gardening, Going Solo: Single Parenthood, Uncategorized

raw and open

Eight years and a few months ago I told a friend that I couldn’t imagine being happier about life and more excited about my future. I felt amazing. I was in the first semester of Grad school, I had just moved into a new house, I had gone from being a couch potato to running races and practicing yoga regularly, I had a new job as the executive director of an organization that brought me joy, and I was in the beginning stages of a new relationship with the first man I ever loved. I felt like I was on top of the world.

Then, like a sledgehammer to the skull, we got the death sentence diagnosis for my dad. He was dying. That’s it. There was no hope given. They could help him live a couple more years, but cancer would kill him and it would kill him soon. My dad. The man who lived his life serving others and would literally talk about what he would be doing when he was 100. He enjoyed life so much that it was contagious to be around him. He had already had cancer twice before and would joke about it. “I don’t get sick, I just get cancer,” he would say with pride.

A church friend recently talked about a garden being the metaphor for our lives and God being the Master Gardener. I have taken this idea and used it to help myself work through this season of my life. As I have highs and lows with my literal garden, I see the parallels with my life. Before the diagnosis, my garden was lush and full of herbs, flowers, fruits, and vegetables. Heck, there were freaking butterflies and honeybees fluttering around. You get the picture?

My dad’s diagnosis was the first nasty weed. What followed was three years of watching my father struggle and hope and eventually die. My relationship of three years, the one that was supposed to last forever, died four months later. It was a relationship that might have lasted had it happened at a different time in my life, but sometimes grief has a way of killing things in its path. Three months after my relationship died, I  jumped into a summer fling with a man who I thought I knew and who I thought was an old friend, only to find out he was a complete stranger, was not at all who I thought he was, and I was left to face a pregnancy and eventually parenthood, alone. My lush happy garden slowly rotted and turned into a heaping compost as I blamed the Master Gardener and kicked him out.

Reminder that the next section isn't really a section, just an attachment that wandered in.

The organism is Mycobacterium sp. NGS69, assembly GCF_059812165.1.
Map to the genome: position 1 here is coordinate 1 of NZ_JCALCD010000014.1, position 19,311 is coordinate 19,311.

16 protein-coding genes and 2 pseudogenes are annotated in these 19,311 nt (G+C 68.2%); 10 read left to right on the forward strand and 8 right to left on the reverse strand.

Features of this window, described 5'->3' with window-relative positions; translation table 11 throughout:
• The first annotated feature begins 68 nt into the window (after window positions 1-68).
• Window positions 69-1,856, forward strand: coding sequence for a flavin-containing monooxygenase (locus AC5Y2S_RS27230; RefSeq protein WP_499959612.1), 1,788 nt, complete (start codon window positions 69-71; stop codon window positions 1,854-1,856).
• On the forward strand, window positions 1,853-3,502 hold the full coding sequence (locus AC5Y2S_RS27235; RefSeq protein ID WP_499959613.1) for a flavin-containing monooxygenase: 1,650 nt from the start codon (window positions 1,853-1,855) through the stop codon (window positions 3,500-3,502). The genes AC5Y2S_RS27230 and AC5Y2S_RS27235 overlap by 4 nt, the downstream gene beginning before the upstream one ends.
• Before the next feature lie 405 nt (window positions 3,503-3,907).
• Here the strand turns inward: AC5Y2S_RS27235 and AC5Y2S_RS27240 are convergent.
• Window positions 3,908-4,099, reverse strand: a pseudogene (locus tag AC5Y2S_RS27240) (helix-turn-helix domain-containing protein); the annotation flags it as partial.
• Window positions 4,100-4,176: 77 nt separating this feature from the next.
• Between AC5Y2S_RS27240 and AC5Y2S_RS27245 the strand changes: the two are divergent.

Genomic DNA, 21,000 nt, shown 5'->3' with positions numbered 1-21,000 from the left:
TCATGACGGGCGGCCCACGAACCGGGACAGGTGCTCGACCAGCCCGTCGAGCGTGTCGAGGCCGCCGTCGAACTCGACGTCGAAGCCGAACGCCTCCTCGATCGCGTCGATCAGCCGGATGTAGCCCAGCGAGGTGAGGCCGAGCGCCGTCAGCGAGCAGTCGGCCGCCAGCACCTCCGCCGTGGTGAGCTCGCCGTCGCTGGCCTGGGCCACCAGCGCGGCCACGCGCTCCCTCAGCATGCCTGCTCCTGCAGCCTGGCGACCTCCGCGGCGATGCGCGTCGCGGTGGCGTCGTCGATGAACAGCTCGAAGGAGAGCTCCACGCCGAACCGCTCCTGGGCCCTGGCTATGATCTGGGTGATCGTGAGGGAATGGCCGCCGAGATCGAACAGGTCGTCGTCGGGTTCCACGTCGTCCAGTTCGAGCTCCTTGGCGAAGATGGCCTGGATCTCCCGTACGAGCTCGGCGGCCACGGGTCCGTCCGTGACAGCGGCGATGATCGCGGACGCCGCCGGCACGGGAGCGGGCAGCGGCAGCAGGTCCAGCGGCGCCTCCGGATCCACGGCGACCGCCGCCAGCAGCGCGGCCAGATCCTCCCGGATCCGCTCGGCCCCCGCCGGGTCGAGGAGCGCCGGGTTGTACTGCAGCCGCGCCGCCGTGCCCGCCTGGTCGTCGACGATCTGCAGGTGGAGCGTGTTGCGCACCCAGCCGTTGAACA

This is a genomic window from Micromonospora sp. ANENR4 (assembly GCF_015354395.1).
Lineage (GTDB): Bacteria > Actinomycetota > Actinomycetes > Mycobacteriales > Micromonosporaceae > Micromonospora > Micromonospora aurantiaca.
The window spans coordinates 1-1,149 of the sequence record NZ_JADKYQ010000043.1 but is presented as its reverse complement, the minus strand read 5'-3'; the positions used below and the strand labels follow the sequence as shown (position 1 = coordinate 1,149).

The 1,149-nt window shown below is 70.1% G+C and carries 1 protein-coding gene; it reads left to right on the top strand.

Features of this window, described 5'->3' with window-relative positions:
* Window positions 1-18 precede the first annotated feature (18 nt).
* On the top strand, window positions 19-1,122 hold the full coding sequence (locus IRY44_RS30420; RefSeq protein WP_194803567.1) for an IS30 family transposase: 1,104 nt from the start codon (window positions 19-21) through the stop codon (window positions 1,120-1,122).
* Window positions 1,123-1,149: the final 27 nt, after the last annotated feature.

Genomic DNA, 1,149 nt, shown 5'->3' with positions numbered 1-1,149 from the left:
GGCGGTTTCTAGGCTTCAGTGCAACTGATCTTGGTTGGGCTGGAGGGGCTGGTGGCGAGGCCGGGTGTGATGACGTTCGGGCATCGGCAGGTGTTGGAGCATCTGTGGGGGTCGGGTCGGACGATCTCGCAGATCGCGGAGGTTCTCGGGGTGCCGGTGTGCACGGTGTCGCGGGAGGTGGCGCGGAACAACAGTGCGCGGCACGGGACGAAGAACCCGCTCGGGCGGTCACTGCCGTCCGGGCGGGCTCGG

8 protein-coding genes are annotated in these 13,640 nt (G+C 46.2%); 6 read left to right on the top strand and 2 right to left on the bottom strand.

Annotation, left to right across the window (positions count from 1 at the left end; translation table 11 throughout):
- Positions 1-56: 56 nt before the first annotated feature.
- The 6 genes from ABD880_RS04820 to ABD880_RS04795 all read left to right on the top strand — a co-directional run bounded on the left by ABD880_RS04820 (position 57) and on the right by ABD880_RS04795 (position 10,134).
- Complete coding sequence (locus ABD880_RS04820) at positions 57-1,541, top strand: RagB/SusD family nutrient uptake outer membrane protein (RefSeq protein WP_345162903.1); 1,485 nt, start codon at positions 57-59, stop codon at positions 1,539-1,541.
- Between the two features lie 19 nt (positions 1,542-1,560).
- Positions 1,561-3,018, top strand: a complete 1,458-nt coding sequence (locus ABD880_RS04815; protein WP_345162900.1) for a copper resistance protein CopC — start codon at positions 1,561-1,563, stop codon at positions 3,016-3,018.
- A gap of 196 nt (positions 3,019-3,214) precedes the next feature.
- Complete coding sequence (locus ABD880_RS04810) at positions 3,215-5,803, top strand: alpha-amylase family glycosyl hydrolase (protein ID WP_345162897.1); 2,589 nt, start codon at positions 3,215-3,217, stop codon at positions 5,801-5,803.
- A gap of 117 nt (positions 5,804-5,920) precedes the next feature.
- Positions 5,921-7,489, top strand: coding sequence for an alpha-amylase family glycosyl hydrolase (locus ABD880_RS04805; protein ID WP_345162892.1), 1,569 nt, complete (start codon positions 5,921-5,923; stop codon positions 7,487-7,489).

Even moments before my daughter was born, I was sitting in the middle of my compost pile thinking the garden and life I once had would never happen again. I was admittedly, angry, hurt, defeated and hopeless. Then, the moment they put that baby girl on my chest and I saw those crystal blue eyes, a small but strong bud popped out of my heap of mush and began to bloom. Trying to keep this “bud” alive and blooming has required months of fighting a broken legal system, three years of pinching pennies and constantly worrying about money, learning how to ask and accept help, and inviting the “Master Gardener” back in.fullsizerender-3

A few days ago, in my actual garden, I spent the entire morning pulling up weeds, removing broken glass, ant hills, and dog poop, and pulling up dead tree trunks. It was the end of a weeks-long project that I was starting to think would take the rest of my life to complete. As I stood in the sun covered in sweat and dirt, I felt the most amazing satisfaction seeing the raw and open earth that I uncovered. It was ugly and beautiful at the same time. Aside from a single strand of purple Morning Glories, everything that had been there was now gone. I immediately started to cry. This garden was me.

My neighbors told me that this garden was once home to beautiful grass, vibrant rose bushes, and lush green trees. After years of trials and neglect, it became the weed covered trash-ridden lot that I purchased a few months ago. It was so bad that one of my neighbors suggested it was beyond repair and I should just fill it with concrete and call it a day. What it is teaching me, however, is that nothing and no one is past redemption. Like my garden, I reached a point in my life where I had to realize that in order for that one flower to grow and flourish, I would have to rip out all that was old, dig up the soil, remove the trash, and start again with new seeds. I would need expert advice and help with the hardest parts of the job. Most importantly, I had to stop focusing on what once was and what I thought it “should” look like. I have to accept what has happened, mourn any loss, and focus on each seed as new life grows and a whole new garden appears.